KTM seems to have held a long-term interest in Miller and is presumably convinced the Australian will have a higher ceiling, but the way modern MotoGP is there will be pain before gain.

Miller will have to learn the RC16, a daunting task that arguably more have failed at than succeeded. There’s every chance that over the first half-season of 2023 signing Miller will look like a worse move than the alternative of continuity.

But it’s not an argument that has particularly thrived in hindsight. Oliveira is improving and won impressively at Buriram, but Miller is very obviously in the best form of his MotoGP life. And when you have a lead rider like Binder, you can afford – and probably have to gamble on – a dice roll like that.

If Binder can’t be MotoGP champion with KTM, KTM has probably seen enough to know that Oliveira can’t be either. As ‘clutch’ as Oliveira has been when presented with victory opportunities, it would be strange to extrapolate that to a suggestion that Oliveira will suddenly be regularly better than Binder when the RC16 is a title-calibre bike.

Miguel Oliveira KTM Jack Miller Ducati MotoGP

In Miller, KTM not only gets a gamble with a potentially massive upside, but also a rider that, should he prove not quite enough to deliver it a title challenge, may at least help it prove that its bike can be welcoming to newcomers. And that would be very useful for the next cycle of the silly season, in which it could then have a go at, say, reuniting with Marc Marquez.

The logic for Oliveira is likely borne out of the same principle – he’s shooting for the stars.

Sure, a big part of the KTM snub is probably the fact that a demotion – as much as KTM has tried to paint it as not being one – is hard to accept and sign up for. Another part is that it’s natural to have doubts that Gas Gas will be an absolute equal for KTM – the marque has always maintained it offers equipment parity, but that’s just not sensible to enforce 100 percent when it comes to the smallest cutting-edge developments.

Yet, equally, there may also be something to the idea that, as much as KTM knows what it has in Oliveira, Oliveira knows what he has in the KTM and what he is on the KTM. With the RC16, he is a rider who can snipe race wins with stunning efficiency, but he is on course to finish eighth in the standings this season as a personal best. Every other rider in premier-class history with five wins or more has at least a top-four in the championship.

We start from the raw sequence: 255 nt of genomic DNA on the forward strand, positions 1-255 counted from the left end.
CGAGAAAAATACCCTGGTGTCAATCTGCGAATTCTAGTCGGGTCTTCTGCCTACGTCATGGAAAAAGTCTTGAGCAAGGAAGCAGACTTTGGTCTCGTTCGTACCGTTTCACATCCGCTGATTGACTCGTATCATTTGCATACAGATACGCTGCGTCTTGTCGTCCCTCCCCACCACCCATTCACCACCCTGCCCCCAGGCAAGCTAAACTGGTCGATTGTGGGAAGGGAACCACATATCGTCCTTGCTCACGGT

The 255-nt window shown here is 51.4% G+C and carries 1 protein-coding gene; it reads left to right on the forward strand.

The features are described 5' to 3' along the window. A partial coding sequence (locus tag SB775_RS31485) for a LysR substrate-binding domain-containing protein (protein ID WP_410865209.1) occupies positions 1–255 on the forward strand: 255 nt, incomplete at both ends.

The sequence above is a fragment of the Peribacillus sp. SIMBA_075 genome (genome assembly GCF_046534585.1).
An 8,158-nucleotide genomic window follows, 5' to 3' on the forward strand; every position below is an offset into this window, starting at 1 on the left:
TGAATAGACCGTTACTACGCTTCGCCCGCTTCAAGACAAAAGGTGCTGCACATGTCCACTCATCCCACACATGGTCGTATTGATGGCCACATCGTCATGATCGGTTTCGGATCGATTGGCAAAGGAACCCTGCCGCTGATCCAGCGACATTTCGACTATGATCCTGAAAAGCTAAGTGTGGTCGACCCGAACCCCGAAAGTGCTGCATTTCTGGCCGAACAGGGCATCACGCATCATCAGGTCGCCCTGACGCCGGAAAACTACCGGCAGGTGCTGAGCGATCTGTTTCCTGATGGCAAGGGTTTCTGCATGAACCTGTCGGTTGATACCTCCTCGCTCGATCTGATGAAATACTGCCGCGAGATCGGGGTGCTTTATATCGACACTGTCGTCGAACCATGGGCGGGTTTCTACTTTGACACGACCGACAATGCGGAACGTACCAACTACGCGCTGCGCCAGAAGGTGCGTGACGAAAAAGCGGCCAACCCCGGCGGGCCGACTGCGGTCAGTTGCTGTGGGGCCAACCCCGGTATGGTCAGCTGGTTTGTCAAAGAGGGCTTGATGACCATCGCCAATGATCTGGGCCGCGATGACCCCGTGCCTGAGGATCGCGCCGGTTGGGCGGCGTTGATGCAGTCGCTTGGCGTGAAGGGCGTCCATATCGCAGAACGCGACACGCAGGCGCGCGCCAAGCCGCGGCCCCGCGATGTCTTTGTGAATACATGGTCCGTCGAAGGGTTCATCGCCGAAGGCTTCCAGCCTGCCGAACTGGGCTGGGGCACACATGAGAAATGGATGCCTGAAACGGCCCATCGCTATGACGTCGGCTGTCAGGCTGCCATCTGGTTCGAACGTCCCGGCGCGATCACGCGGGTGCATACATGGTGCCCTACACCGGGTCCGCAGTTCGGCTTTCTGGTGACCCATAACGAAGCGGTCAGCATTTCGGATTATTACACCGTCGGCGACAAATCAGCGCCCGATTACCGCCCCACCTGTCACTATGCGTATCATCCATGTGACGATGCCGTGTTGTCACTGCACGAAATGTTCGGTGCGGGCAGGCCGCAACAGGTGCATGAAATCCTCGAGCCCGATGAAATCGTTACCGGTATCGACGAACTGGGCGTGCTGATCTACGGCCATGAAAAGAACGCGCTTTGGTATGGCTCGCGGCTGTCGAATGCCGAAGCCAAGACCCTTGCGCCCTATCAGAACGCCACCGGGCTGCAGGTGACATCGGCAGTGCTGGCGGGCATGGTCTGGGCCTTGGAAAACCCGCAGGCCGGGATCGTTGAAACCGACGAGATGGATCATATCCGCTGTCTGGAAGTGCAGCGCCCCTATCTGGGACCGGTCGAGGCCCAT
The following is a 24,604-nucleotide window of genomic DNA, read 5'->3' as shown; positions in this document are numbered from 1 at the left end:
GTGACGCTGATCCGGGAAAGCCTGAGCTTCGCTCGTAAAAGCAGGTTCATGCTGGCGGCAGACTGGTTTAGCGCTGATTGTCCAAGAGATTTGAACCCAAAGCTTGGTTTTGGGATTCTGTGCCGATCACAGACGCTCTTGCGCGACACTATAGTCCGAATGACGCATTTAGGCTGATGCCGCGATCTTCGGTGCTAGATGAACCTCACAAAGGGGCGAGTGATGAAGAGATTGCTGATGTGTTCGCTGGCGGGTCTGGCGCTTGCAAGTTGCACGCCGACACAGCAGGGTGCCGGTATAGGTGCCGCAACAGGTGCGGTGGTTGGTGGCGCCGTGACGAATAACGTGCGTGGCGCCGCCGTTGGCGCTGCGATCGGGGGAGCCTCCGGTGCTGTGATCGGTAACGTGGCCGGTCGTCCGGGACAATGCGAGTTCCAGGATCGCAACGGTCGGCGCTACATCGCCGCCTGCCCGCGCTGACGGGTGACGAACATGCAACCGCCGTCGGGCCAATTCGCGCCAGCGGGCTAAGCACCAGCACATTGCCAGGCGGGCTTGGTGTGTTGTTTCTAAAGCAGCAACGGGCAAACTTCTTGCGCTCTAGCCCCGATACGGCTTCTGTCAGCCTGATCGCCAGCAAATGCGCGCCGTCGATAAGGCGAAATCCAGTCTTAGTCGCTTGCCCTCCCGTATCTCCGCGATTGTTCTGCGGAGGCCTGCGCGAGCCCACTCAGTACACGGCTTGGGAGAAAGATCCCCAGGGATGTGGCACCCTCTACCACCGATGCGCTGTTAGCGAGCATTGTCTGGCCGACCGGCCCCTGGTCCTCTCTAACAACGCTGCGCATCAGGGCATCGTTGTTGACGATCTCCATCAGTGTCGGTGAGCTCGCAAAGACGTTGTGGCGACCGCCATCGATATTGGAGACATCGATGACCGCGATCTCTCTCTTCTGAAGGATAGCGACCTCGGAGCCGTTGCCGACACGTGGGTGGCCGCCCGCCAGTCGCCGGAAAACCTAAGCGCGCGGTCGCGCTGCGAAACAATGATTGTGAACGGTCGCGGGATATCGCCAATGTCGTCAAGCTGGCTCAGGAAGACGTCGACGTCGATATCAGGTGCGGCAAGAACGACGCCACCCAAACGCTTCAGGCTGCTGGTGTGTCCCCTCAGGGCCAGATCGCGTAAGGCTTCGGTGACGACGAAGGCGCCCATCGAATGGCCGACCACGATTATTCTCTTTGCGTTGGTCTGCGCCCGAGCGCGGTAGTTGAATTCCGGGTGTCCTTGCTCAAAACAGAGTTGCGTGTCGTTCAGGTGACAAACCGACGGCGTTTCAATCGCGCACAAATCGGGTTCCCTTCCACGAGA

What if it’s different with the Aprilia RS-GP, even if it’s a year-old RS-GP that he will ride at RNF next year? Whether it’ll be a better bike than a to-spec RC16 in 2023, who on Earth knows, as it may well change from session to session – but what if Oliveira is more able to consistently extract the best of his performance there?

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It’s what Oliveira’s sometime CEV 125cc title rival Maverick Vinales wanted for himself, more than anything, when jumping from Yamaha – where he scored eight wins but had massive peaks and troughs that eventually left both sides exasperated – to Aprilia.

And Oliveira has been keeping a keen eye on how Vinales/Aprilia have gone.

“I think looking at Vinales really helped me to understand more the potential of the bike,” he said at Misano after his RNF announcement.

“Aleix [Espargaro’s success] is normal because he has spent so many years there, he knows the bike perfectly, but Vinales coming from his entire career in MotoGP with inline[-four] engines, that really made it quite interesting when he jumped on the [V4-engined] bike to perform already in a good level.”

Admittedly, at that point, Oliveira also described the RS-GP as “a bike that has already proved that it can be very consistent through every weekend and every racetrack”, which has since been undercut by the obvious struggle of Aprilia’s Buriram performance.

But, as Oliveira also put it, “of course, every move is based in a little bit of faith and hope”.

Could KTM end up ruing that it let him go? For sure. Could leaving KTM end up the worst mistake of Oliveira’s career? For sure. In fact, there are probably good odds on at least one of the two ending up accurate.

But these are two parties that want to be at the very top, and have shown they occasionally reach that top together. It is not unreasonable to see going their separate ways as a potential way of turning that ‘occasionally’ into a ‘reliably’.